The Dusty Bookshelf Challenge

I have too many books to make a list. I don’t want to spend that kind of time on making a list, it just leaves me feeling guilty for not reading the books yet. However, this year I have actually started reading some of the books. My unread books are mainly non-fiction. I read the fiction then exchange them for more fiction at the secondhand bookstore. It’s the non-fiction that pile up, full of good intentions and rusty dreams for my own might-have-beens.

I started this challenge for me. It’s a dream of mine to look at my bookshelf and say unequivocally and without exception, “I’ve read all those books.” And some of those books have been sitting on my shelf for a LONG time. Hence the name 🙂 I would love it if you joined me for my challenge! To make it fun, I’m going to have mini-challenges throughout the year (with giveaways!) to keep you motivated to keep reading those books! There’s also a giveaway for everyone who enters this challenge.

via Sign Up for The Dusty Bookshelf Challenge 2012! | Books: A true story.


Condensing your idea into a few words has a way of giving you focus. So if you #TweetyourThesis on Twitter, with its limit of 140 characters (including spaces), should show you what you really are trying to write your thesis about.

If it works for a thesis, why not any non-fiction you are working on? If you can’t pin down your focus or if you have wandered away from it, get back on track by putting your idea into a Twitter post. Put your idea in a few words, get your focus back and then expand on it again. Develop your points with the focus on your end goal. You can even use your Twitter post as your conclusion to wrap it all up.


Exercise with Writing Themes

From Writing Forward: Three Fiction Writing Exercises

How do you start writing a new story? What is the original idea that germinates into a story? For me it tends to be the theme or some small idea that becomes part of a larger plot. I like this writing exercise because it’s how things start for me, most of the time.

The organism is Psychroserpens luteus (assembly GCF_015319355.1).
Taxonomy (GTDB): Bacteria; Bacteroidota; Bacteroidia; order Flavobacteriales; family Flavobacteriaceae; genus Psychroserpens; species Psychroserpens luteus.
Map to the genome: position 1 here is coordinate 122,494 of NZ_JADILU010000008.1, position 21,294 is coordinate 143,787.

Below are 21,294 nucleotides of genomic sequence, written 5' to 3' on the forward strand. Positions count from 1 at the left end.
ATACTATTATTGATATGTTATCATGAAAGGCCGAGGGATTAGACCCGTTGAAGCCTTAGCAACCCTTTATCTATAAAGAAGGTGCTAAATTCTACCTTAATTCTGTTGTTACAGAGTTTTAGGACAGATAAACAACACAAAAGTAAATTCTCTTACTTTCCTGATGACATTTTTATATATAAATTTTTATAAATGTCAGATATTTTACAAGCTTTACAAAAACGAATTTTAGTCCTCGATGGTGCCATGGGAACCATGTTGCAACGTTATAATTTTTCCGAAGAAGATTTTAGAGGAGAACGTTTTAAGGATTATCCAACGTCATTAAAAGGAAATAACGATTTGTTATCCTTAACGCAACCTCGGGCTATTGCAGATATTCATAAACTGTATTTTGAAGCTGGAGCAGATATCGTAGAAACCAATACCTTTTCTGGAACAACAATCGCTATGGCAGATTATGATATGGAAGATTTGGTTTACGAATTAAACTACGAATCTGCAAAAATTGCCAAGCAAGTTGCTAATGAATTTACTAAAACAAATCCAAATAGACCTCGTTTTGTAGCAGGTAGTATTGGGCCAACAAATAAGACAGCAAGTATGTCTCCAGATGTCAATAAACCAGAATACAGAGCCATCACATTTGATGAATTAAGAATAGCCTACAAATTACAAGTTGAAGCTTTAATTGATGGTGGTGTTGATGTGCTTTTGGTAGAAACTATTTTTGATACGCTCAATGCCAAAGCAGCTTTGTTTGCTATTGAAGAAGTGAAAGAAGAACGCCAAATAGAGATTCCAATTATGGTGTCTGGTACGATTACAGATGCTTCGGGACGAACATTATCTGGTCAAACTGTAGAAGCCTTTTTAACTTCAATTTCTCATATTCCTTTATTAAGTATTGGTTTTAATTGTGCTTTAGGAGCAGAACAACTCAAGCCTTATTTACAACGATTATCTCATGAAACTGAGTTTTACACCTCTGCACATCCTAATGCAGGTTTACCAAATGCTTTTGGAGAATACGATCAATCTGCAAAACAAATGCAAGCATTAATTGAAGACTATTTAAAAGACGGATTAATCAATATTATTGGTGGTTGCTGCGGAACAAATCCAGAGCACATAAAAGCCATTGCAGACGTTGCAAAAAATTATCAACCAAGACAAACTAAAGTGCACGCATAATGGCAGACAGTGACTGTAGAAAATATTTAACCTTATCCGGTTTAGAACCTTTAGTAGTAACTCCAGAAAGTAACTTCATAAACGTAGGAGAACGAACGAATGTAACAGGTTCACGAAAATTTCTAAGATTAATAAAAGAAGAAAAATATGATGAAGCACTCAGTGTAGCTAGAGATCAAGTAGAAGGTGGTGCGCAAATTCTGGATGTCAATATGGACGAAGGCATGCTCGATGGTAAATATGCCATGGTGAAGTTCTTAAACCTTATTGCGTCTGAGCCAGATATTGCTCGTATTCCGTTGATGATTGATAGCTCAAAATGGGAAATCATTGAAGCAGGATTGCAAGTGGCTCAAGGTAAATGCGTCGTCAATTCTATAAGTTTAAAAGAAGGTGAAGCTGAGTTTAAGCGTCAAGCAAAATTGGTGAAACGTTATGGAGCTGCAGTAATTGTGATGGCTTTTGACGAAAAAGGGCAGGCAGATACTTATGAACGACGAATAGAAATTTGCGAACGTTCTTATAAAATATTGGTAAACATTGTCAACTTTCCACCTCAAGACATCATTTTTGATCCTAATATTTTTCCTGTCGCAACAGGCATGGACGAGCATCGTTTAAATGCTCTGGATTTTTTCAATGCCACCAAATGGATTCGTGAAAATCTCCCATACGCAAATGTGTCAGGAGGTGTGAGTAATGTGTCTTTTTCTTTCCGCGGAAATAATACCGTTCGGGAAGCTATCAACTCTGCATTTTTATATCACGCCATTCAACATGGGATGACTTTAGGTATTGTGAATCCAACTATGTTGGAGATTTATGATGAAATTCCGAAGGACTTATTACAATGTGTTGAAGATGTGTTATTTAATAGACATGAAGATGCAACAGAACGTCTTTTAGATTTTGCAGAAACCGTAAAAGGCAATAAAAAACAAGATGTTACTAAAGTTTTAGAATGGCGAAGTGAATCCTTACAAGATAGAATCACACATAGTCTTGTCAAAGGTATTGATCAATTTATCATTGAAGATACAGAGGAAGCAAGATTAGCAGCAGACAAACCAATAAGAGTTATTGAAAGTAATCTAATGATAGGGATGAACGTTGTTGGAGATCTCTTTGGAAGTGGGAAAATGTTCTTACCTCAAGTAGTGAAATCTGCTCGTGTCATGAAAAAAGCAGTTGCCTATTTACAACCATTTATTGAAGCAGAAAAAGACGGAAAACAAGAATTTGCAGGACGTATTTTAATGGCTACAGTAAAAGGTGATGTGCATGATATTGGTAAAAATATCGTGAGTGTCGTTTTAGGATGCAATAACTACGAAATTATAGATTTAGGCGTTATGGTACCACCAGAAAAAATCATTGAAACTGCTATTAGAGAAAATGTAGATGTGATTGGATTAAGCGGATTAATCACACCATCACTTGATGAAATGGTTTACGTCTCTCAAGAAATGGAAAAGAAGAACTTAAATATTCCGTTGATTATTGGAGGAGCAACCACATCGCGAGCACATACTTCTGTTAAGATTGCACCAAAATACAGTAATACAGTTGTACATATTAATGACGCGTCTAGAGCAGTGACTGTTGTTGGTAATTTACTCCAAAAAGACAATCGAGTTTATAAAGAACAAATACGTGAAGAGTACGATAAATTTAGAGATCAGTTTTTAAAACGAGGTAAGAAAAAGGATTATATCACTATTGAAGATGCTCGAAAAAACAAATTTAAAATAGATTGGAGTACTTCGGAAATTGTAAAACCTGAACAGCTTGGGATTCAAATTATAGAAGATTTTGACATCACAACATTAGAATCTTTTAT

3. Theme Exercise: Universal Ideas

Theme is difficult to explain, but Wikipedia does a good job:

A theme is a broad idea, message, or moral of a story. The message may be about life, society, or human nature. Themes often explore timeless and universal ideas and are almost always implied rather than stated explicitly. Along with plot, character, setting, and style, theme is considered one of the fundamental components of fiction.
I usually think of theme as the big questions that a story asks or its underlying philosophy.

The exercise: Choose a theme and write a list of ways in which a theme can be executed through the course of a story.

You can choose a theme for the characters you sketched in the first exercise or for the three-act structure you developed in the second exercise. For example, in a story where two characters are vying for the same job, the theme might be dream fulfillment (if it’s one or both of the characters’ dream job).

As an alternative, try to identify themes in other stories. Think about your favorite books, movies, and TV shows and make lists of some themes you’ve found in storytelling.

Twitter Sized Fiction

Nanoism: a place for twitter-fiction.

Nanoism (edited by Ben White) is an online publication for twitter-fiction: stories of up to 140 characters. Shorter than traditional flash fiction, it’s both a challenge to write and quick as a blink to read. Call it nanofiction, microfiction, twiction, twisters, or tweetfic—it doesn’t matter: It’s the perfect art form for the bleeding edge of the internet revolution.

We’re not just catering to the 21st-century attention span, we’re publishing flexible fiction: stories that you can read on your computer or cellphone, stories that fit in the cracks of your day.

You can submit your fiction and get paid a little too.

Horror Flash Fiction Contest

From Haley Whitehall:

I am hosting a horrific flash fiction contest. Here are the rules: Warning they are stricter than a challenge.

  • Genre: Horror or any genre with a strong element of horror
  • Word count: It MUST be 500 words or less